Hopes of a Christmas rally in Australian shares will be tested this week as interest rates expected to remain on hold, a flood of money starts trickling back to shareholders and some of the biggest IPOs of the year hit the market.
The overwhelming majority of economists think that the Australian Reserve Bank board will keep the overnight cash rate unchanged at 2.5 per cent at its December meeting, which suggests there could be very little impact on markets.
Contributing to the RBA's rate decision is the sustained weakness in the Australian dollar, which fell to about US$0.91 (NZ$1.12) on Friday, after hitting highs of US$1.05 earlier in the year.
Australian shares are set to open lower on Monday with the ASX futures down 0.2 per cent following weak leads from offshore and an average performance in November with the market down 1.68 per cent to finish at 5320 points on Friday.
Many market experts think part of the story behind the local stock market losses in November comes from investors selling out of stocks in preparation for this month's flurry of initial public offerings.
"This week could be quiet important," Morgan Stanley Smith Barney head of investment strategy Malcolm Wood said .
"If the IPOs goes OK, that will increase interest in the market."
Morgan Stanley Smith Barney is participating in the Nine Entertainment float on Thursday.
Market Matters stockbroker and principal Shawn Hickman added that this week could also "test the patience of traders".
Hickman, who believes the market could reach 5500 points by year end, said that a flood of money into this week's initial public offerings, which includes Dick Smith and Nine, has most likely already been accounted for with many investors selling stocks in November in anticipation.
Better-than-expected manufacturing data out of China, released on Sunday, is expected to curb some of the downside expected in Australian dollar assets this week.
China's manufacturing gauge for November exceeded analysts' expectations and reaffirmed that a recovery in the world's second-largest economy is intact.
"The official PMI suggests that China is on the way to achieve a 7.5 per cent-plus growth this year.
As the downside risks are minimised, at least the China data will not affect Australian dollar and sharemarket negatively on Monday," said Australia and New Zealand Banking chief economist Li-Gang Liu.US payrolls data critical to taper timing
The Australian dollar is, however, tipped to come under some downward pressure later in the week before the US December payrolls data on Friday, with the reading important in determining whether the Federal Reserve will begin reducing its $85 billion-a-month bond buying program.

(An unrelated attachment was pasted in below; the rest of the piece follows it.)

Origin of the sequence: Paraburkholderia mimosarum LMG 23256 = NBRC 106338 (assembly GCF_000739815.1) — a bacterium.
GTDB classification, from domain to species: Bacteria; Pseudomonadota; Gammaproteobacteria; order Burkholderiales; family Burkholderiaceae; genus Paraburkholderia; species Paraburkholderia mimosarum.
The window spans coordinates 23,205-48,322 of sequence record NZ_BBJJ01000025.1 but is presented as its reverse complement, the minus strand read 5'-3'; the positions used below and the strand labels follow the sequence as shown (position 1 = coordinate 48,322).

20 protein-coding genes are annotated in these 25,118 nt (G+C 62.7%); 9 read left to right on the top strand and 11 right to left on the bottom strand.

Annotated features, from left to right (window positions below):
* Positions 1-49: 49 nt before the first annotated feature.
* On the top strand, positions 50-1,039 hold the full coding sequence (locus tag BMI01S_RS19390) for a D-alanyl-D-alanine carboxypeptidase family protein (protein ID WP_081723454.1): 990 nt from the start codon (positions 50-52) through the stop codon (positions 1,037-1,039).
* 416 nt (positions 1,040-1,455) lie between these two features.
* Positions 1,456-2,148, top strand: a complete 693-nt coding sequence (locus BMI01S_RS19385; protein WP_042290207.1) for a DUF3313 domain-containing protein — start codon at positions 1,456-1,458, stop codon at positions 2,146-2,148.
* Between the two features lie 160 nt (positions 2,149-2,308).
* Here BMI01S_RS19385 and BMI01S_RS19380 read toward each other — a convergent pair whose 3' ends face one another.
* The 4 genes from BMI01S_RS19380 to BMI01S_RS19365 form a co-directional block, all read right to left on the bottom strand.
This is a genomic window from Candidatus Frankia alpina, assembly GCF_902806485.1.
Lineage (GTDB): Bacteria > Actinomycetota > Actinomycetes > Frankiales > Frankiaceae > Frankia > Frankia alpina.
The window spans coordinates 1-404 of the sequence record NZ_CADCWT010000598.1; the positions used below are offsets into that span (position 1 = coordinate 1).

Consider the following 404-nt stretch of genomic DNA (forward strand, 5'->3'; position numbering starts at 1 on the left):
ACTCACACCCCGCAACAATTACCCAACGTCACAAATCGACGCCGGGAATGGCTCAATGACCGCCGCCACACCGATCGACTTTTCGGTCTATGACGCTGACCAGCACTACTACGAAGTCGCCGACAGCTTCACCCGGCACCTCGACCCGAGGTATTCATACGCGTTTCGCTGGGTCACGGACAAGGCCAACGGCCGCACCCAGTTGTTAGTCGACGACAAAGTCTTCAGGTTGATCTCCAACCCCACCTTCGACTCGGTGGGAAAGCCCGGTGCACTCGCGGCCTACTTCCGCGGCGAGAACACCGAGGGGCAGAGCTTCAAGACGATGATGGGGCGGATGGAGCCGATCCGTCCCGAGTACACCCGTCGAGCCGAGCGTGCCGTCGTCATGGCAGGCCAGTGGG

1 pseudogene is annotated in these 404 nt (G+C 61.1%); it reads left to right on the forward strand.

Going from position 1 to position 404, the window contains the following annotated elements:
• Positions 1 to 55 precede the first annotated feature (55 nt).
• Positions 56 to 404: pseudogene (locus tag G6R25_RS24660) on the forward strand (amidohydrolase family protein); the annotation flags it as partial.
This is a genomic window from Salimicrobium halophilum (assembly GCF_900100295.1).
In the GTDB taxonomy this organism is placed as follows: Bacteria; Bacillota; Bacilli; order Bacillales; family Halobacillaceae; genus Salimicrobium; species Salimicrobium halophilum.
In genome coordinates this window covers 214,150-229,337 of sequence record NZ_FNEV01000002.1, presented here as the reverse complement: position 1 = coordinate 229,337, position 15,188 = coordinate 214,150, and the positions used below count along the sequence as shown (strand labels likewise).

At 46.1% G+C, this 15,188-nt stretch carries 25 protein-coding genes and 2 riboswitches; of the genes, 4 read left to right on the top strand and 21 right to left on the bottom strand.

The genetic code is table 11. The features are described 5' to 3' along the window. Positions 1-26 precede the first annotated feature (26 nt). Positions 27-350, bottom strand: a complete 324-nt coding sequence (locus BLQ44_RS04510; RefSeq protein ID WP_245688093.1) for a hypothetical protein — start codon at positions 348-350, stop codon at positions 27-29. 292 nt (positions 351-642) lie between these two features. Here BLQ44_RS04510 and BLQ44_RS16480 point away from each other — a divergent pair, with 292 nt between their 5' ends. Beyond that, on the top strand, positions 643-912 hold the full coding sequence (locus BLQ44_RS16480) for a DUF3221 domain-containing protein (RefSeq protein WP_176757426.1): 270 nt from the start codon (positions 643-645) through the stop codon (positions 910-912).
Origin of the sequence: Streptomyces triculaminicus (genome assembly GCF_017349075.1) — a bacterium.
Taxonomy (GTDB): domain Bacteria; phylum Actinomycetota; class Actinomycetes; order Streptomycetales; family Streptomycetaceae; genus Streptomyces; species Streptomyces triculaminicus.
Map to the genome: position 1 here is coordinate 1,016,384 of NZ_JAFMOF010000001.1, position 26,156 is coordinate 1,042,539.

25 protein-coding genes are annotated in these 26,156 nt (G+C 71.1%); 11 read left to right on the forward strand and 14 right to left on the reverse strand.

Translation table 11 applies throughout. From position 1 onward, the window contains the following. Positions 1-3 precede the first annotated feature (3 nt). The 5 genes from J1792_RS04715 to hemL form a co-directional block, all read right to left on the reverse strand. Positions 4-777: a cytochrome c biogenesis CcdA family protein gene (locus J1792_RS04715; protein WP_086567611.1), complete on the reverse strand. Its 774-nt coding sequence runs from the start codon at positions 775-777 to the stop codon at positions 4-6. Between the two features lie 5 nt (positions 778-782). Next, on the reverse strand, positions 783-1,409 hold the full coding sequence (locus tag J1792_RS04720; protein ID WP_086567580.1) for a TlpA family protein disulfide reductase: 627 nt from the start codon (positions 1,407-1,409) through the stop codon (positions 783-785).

The majority of analysts don't believe that Federal Reserve will start tapering mid-month, but a stronger-than-expected payrolls number increases the likelihood of it happening at the start of next year, which should see the US dollar strength against other currencies.
The gradual weakness in the Australian dollar since the start of this year can be partly attributed to the unwinding of carry trade positions, as well as the RBA's persistence at talking down the currency.
Westpac chief economist Bill Evans told investors the central bank "does appear to have decided that more stimulus is required for the Australian economy but not through interest rates".
"That stimulus is now being sought through the unconventional channel of 'talking down' the currency.
Hence it is likely that the governor's statement following the board meeting will remain subdued and retain the wording, 'it was prudent to hold the cash rate steady . . . but not to close off the possibility of reducing it further'," he said.
Indeed if the RBA's jawboning continues to be effective, this could bode well for corporate profits in the short term but could also keep offshore investors away as the benefits from carry trade positioning are weakened.
Westpac, ANZ and National Australian Bank are all set to return $8.6 billion in dividends to shareholders over the next fortnight. Typically, the end-of-year payments help to explain why the local market has rallied 85 per cent of time from this period into January.
"A lot of people know that we get a December rally so they hang back and wait for all those bank dividends to come through," Mr Hickman said.
"So that's a huge amount of money coming back to shareholders and some of that goes into the market and some of this will be absorbed by the number of IPOs this month."
Central bank policy rates will also be on the agenda in Europe this Thursday but they are unlikely to be changed after being cut last month.
"We expect no change in policy from the ECB Governing Council next week. The macro news since the previous policy meeting is fairly limited and, therefore, we see relatively little chance that there will be a consensus for any further easing at this stage," said RBC Europe senior economist James Ashley.
The week ahead is a busy one for local economic news with building approvals and house price data due on Monday, retail sales on Tuesday and the September quarter gross domestic product growth data on Wednesday.